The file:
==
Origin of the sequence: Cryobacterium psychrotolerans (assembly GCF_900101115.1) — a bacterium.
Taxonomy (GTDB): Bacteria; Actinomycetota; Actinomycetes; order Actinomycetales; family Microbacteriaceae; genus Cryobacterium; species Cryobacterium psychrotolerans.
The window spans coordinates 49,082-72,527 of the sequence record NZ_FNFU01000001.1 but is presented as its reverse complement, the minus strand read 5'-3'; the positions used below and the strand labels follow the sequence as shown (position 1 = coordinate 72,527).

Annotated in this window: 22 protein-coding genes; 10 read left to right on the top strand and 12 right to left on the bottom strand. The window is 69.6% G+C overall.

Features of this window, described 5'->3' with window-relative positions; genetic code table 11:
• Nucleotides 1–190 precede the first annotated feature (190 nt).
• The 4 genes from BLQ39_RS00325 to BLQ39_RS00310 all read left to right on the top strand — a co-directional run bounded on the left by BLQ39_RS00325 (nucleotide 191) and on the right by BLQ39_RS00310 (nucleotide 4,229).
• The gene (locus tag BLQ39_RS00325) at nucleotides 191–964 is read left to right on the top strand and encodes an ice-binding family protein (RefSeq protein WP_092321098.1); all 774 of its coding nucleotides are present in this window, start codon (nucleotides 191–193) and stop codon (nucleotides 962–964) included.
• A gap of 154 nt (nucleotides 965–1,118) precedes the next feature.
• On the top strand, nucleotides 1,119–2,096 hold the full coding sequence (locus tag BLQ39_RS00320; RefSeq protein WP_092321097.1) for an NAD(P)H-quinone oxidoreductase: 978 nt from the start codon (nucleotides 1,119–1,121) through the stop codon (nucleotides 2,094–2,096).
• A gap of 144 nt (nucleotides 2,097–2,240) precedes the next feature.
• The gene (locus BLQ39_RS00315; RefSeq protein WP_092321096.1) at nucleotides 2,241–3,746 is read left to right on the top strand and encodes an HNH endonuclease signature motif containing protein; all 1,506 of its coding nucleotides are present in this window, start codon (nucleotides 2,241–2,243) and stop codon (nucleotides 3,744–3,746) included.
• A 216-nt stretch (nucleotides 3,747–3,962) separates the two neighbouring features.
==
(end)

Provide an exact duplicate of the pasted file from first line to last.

Origin of the sequence: Cryobacterium psychrotolerans (assembly GCF_900101115.1) — a bacterium.
Taxonomy (GTDB): Bacteria; Actinomycetota; Actinomycetes; order Actinomycetales; family Microbacteriaceae; genus Cryobacterium; species Cryobacterium psychrotolerans.
The window spans coordinates 49,082-72,527 of the sequence record NZ_FNFU01000001.1 but is presented as its reverse complement, the minus strand read 5'-3'; the positions used below and the strand labels follow the sequence as shown (position 1 = coordinate 72,527).

Annotated in this window: 22 protein-coding genes; 10 read left to right on the top strand and 12 right to left on the bottom strand. The window is 69.6% G+C overall.

Features of this window, described 5'->3' with window-relative positions; genetic code table 11:
• Nucleotides 1–190 precede the first annotated feature (190 nt).
• The 4 genes from BLQ39_RS00325 to BLQ39_RS00310 all read left to right on the top strand — a co-directional run bounded on the left by BLQ39_RS00325 (nucleotide 191) and on the right by BLQ39_RS00310 (nucleotide 4,229).
• The gene (locus tag BLQ39_RS00325) at nucleotides 191–964 is read left to right on the top strand and encodes an ice-binding family protein (RefSeq protein WP_092321098.1); all 774 of its coding nucleotides are present in this window, start codon (nucleotides 191–193) and stop codon (nucleotides 962–964) included.
• A gap of 154 nt (nucleotides 965–1,118) precedes the next feature.
• On the top strand, nucleotides 1,119–2,096 hold the full coding sequence (locus tag BLQ39_RS00320; RefSeq protein WP_092321097.1) for an NAD(P)H-quinone oxidoreductase: 978 nt from the start codon (nucleotides 1,119–1,121) through the stop codon (nucleotides 2,094–2,096).
• A gap of 144 nt (nucleotides 2,097–2,240) precedes the next feature.
• The gene (locus BLQ39_RS00315; RefSeq protein WP_092321096.1) at nucleotides 2,241–3,746 is read left to right on the top strand and encodes an HNH endonuclease signature motif containing protein; all 1,506 of its coding nucleotides are present in this window, start codon (nucleotides 2,241–2,243) and stop codon (nucleotides 3,744–3,746) included.
• A 216-nt stretch (nucleotides 3,747–3,962) separates the two neighbouring features.